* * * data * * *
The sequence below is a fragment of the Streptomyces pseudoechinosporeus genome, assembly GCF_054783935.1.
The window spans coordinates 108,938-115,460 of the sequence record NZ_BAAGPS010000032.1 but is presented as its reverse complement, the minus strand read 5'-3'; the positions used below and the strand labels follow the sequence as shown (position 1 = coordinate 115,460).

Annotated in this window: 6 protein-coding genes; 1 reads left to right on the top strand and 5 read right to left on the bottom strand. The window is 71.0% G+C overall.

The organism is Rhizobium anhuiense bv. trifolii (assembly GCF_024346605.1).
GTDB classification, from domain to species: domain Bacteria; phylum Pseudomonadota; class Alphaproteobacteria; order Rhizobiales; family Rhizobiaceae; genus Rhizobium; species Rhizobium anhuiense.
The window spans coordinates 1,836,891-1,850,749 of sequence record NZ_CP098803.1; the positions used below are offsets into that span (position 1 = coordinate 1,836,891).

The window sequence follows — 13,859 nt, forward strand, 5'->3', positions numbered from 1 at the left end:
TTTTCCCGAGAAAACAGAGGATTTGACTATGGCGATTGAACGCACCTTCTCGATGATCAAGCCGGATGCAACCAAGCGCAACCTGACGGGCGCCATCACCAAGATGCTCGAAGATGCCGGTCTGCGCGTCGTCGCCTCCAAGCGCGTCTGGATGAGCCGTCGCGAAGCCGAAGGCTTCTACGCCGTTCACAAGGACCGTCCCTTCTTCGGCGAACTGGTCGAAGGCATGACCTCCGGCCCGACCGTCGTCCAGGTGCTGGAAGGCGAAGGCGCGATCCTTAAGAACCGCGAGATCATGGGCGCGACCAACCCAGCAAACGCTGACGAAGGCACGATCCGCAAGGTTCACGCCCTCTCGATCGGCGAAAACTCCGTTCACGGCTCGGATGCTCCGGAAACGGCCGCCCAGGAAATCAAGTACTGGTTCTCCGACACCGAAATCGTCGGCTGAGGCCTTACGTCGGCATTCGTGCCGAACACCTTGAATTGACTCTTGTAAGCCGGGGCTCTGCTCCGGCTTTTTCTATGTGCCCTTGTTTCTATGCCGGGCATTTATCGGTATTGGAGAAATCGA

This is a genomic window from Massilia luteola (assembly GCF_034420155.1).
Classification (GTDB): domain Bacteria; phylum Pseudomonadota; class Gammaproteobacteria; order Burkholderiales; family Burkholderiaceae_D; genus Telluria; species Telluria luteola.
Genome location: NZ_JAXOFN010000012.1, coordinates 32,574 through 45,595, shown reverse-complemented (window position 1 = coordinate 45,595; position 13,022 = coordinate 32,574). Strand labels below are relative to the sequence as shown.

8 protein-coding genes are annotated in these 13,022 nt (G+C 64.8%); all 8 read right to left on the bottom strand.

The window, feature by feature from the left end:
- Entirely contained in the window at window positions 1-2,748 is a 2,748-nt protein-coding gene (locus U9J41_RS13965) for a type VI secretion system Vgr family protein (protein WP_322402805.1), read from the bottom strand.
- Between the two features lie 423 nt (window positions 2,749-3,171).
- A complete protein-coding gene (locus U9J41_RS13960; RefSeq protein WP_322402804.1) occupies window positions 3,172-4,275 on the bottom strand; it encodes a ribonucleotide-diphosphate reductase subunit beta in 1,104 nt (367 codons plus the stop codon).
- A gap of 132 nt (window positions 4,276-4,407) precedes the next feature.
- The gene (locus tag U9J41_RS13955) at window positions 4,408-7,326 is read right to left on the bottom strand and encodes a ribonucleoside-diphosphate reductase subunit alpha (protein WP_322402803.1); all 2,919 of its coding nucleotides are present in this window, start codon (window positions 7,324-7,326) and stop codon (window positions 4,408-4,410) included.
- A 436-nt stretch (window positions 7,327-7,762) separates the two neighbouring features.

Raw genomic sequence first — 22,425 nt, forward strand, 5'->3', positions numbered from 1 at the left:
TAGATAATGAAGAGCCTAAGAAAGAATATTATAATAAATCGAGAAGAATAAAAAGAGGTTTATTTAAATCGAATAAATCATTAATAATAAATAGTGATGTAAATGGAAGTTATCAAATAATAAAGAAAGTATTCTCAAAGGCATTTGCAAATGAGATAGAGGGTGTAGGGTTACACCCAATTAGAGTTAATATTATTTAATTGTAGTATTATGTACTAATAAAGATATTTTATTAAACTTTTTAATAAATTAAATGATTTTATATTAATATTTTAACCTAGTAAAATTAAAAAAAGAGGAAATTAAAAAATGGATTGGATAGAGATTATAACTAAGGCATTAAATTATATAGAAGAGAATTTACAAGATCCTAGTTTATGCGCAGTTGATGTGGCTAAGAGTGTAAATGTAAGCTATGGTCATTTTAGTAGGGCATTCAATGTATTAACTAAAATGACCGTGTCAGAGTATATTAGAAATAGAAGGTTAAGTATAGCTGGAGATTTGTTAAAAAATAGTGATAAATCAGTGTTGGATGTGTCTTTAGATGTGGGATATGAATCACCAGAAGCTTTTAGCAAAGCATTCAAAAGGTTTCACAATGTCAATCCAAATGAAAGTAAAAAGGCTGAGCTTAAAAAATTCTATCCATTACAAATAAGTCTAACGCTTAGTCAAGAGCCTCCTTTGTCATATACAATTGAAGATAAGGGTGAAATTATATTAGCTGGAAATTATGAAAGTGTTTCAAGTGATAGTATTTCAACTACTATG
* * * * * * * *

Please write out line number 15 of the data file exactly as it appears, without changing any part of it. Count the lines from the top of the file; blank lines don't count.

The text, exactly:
- Between the two features lie 423 nt (window positions 2,749-3,171).